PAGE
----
Fanatical food author Michael Pollan has blamed America’s double chins on everything from inexpensive groceries to flourishing corn fields. His recent book finds even more to vilify. In Defense of Food adds canned soup to the growing list of everyday foods that draw Pollan’s ire. The literary food cop wrote this latest tome to provide practical dietary solutions to the problems addressed in his previous book, The Omnivore’s Dilemma. But—as a review by online magazine Slate points out—his advice is anything but practical:

One minute he’s carefully explaining the difference between “free-range” and “pastured” eggs, the next minute he’s perched on his own private planet brandishing a grocery list that might as well be headed “carrots, magic”

But these bouts of the surreal don’t reflect his politics, they reflect his religion—the holy, catholic, and apostolic church of food, where only martyrs and lost souls have to shop at Safeway.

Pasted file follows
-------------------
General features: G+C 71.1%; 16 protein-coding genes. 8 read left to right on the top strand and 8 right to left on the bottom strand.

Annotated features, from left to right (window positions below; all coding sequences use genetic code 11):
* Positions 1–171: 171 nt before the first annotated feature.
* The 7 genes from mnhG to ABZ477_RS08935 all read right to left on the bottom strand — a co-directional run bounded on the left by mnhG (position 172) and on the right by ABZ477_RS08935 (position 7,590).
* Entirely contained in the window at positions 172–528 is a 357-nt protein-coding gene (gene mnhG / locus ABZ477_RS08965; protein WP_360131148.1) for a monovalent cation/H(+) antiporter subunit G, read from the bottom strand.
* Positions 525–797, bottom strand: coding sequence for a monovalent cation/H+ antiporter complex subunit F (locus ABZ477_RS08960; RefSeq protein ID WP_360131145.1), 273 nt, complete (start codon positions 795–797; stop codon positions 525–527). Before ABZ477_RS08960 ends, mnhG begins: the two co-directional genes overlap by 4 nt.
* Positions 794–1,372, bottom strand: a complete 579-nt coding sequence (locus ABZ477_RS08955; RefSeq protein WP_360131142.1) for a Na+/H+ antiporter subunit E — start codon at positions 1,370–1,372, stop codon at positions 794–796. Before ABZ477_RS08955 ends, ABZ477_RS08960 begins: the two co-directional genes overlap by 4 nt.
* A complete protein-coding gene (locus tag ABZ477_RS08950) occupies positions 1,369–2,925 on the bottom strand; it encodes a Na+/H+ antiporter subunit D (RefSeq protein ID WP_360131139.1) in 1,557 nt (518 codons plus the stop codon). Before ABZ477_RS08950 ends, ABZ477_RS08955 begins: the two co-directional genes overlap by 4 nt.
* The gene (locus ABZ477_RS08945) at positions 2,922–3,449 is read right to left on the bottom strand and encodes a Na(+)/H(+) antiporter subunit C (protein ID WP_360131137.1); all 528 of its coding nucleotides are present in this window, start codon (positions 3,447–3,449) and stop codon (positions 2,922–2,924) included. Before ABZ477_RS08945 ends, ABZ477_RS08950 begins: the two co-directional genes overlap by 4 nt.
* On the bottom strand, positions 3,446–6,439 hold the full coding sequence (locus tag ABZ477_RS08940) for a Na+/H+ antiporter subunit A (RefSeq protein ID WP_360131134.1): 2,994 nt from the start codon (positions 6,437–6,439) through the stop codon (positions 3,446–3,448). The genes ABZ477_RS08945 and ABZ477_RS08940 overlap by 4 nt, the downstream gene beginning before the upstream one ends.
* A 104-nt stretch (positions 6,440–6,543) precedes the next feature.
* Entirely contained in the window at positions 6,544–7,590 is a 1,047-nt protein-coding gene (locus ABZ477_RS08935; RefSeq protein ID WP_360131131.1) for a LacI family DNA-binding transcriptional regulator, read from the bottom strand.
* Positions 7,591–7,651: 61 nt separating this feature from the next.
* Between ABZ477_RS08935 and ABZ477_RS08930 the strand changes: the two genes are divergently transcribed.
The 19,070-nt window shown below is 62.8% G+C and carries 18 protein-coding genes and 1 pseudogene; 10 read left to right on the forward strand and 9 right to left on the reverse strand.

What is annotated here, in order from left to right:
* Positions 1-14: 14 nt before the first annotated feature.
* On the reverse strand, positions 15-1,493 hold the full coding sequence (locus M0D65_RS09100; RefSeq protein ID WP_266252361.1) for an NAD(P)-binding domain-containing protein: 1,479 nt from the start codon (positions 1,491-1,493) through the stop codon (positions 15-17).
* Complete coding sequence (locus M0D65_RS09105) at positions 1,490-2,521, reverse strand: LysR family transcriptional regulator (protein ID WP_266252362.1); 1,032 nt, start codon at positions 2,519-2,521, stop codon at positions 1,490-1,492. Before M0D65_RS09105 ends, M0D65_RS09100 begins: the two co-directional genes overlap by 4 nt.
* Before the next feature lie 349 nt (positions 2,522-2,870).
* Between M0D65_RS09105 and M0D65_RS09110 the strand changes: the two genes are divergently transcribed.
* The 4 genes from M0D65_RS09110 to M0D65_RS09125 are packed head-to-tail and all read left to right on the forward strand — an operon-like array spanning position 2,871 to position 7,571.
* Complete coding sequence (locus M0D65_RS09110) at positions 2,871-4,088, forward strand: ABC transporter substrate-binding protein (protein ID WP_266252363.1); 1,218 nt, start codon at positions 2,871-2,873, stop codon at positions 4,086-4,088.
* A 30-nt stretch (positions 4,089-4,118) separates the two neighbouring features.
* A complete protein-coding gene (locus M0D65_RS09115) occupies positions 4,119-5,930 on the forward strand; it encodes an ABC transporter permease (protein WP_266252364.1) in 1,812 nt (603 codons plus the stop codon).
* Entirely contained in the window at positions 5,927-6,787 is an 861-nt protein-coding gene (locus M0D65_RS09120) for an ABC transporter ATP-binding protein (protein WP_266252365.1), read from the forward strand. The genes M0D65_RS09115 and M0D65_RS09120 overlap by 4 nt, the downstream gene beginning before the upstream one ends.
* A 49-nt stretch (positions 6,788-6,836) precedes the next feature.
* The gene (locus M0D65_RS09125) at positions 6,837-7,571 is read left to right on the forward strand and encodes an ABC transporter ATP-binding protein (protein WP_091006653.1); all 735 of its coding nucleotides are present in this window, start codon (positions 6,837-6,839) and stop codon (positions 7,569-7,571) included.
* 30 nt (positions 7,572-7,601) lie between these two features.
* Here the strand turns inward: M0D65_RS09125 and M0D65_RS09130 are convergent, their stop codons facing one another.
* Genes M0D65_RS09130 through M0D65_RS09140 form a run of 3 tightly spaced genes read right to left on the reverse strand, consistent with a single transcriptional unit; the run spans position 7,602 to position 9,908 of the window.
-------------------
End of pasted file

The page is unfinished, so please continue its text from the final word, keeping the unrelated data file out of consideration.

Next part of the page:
Like many of his nutrition activist peers, Pollan writes his prescriptions from an ivory tower perspective, sneering at bourgeois dishes (like oven-fried chicken and Chinese takeout) that many Americans enjoy with their families. Fortunately, the Slate reviewer is quick to serve Pollan a side of perspective with his all-natural elitism:

There’s nothing wrong with any of those dishes if they’re occasional rather than constant. Pollan won’t have it. Home cooking derived from any era before Berkeley in the 1970s brings out the Cotton Mather in him. If you’re “the kind of cook who starts with a can of Campbell’s cream of mushroom soup,” he warns, “all bets are off.”